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On Sun, 4 Oct 1998, GOBI 2010 wrote:
> I've been wondering about this question for a while...
> Because of the new feathered dinosaurs, and other discoveries, what is a
> bird and what is a dinosaur? Or are they the same thing, or is a bird a
> dinosaur that flies/glides and a dinosaur a bird that's grounded? (Would
> that make 'flightless birds' dinosaurs???).....
> The more I puzzle about this, the more I get confused, and the more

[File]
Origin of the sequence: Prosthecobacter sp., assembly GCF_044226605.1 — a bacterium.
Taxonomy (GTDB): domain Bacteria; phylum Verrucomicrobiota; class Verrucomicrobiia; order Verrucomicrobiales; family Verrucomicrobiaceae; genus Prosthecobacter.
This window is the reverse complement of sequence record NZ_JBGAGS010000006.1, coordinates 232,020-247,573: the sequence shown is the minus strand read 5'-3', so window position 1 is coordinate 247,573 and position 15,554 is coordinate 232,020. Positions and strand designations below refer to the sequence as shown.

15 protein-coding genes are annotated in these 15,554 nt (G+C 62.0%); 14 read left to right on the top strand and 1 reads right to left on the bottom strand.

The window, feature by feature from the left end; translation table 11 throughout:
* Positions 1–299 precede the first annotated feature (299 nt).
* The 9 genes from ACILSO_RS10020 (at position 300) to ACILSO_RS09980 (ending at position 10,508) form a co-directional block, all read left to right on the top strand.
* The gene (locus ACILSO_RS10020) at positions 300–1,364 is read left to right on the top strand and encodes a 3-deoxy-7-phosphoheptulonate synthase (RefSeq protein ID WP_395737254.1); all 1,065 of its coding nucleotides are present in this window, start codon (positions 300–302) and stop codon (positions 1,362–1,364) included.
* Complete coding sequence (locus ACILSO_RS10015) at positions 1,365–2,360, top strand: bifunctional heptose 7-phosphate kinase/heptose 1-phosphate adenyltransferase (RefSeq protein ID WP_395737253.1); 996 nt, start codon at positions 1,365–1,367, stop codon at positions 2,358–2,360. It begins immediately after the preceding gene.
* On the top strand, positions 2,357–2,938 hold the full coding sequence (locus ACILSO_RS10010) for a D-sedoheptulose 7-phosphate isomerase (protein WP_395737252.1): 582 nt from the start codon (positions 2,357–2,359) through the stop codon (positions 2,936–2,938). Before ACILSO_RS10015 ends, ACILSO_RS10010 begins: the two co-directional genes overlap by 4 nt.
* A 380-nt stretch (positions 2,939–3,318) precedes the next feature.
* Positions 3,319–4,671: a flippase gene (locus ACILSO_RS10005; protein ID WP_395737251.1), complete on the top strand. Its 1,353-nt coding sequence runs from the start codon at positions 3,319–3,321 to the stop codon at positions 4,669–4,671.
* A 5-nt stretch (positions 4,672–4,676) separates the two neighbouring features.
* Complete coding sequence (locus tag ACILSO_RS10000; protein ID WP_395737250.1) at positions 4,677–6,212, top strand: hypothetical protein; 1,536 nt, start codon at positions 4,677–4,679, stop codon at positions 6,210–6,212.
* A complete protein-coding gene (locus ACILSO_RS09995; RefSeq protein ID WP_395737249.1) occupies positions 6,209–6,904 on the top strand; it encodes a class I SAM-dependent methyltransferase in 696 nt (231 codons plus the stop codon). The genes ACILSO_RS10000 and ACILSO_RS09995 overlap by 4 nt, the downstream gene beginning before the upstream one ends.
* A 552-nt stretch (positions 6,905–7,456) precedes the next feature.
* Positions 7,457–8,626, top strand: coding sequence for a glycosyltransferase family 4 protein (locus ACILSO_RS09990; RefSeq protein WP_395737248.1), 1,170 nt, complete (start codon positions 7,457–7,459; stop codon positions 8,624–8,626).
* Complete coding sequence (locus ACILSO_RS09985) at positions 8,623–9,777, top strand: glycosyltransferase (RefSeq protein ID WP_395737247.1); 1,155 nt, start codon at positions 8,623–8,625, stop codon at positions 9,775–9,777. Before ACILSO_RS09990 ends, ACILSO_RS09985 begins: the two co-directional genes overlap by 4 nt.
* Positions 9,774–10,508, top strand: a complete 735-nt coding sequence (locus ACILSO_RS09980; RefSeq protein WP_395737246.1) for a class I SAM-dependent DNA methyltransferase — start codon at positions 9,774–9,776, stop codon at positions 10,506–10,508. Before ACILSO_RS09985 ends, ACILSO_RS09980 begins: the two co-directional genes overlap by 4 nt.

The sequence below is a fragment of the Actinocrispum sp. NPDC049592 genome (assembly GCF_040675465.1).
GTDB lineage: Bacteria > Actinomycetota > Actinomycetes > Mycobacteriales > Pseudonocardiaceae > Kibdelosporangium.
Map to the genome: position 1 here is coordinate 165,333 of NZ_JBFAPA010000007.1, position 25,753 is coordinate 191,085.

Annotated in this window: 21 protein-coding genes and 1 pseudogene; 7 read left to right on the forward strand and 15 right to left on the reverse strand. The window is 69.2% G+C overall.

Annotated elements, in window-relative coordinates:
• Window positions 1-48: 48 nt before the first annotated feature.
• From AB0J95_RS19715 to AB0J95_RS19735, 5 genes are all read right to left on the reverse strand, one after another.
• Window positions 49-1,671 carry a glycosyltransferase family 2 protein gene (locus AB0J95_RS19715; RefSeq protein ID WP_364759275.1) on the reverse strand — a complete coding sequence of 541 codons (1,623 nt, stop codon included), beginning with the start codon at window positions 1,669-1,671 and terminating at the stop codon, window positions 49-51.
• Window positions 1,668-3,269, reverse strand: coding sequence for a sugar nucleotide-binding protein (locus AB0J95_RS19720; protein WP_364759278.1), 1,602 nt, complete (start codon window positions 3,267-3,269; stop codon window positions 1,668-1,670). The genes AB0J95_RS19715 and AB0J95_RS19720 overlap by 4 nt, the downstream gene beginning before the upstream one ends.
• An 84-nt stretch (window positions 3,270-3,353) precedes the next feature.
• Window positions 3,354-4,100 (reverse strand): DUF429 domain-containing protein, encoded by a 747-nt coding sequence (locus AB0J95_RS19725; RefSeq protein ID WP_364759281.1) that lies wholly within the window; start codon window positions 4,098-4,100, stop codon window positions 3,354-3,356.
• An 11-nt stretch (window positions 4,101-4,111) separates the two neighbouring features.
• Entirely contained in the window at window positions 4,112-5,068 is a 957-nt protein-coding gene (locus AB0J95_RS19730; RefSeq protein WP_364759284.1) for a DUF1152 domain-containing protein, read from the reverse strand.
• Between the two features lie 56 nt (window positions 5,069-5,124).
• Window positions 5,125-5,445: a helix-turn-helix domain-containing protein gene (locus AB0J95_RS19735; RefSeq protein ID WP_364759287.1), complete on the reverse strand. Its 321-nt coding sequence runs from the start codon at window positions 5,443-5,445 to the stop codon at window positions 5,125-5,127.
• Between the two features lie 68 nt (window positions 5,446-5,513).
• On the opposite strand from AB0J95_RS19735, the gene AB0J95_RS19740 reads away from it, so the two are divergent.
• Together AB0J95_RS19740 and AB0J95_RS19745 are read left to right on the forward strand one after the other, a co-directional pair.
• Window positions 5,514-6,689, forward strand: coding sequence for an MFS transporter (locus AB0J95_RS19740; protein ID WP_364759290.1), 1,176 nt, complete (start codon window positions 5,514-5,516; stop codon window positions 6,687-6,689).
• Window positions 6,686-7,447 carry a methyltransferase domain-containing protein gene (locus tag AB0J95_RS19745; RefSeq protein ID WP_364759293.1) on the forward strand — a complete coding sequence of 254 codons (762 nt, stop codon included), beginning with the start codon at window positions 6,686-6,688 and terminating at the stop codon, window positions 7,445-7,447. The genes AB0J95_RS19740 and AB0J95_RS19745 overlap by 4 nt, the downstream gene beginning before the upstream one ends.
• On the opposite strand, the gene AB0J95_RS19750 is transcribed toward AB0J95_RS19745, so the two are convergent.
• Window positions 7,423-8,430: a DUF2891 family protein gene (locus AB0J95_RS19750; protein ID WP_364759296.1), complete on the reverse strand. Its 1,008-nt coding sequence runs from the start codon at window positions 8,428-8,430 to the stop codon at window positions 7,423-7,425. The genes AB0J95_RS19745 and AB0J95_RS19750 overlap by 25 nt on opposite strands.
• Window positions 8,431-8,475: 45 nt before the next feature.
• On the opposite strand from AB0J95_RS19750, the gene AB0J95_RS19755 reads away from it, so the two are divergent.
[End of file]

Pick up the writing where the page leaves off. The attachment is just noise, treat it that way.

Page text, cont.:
> crazy it seems to me.
They are all dinosaurs, flightless or not. Any creature descended from the
most recent common ancestor of _Triceratops_ and modern birds is, by the
cladistic definition of Dinosauria, a dinosaur.
"Bird" is a vernacular term, so it is subject to some variation. I use it
for members of the clade Aves (the most recent common ancestor of
_Archaeopteryx_ and modern birds, plus all of its descendants). People
also use it for Avialae (all animals sharing more recent ancestry with
modern birds than with _Deinonychus_).
By my criterion, _Caudipteryx_ and _Protarchaeopteryx_, at least according
to the phylogeny published by the authors, are not birds (but pretty
--T. Mike Keesey <firstname.lastname@example.org>
DINOSAUR WEB PAGES -- http://www.gl.umbc.edu/~tkeese1/dinosaur/index.htm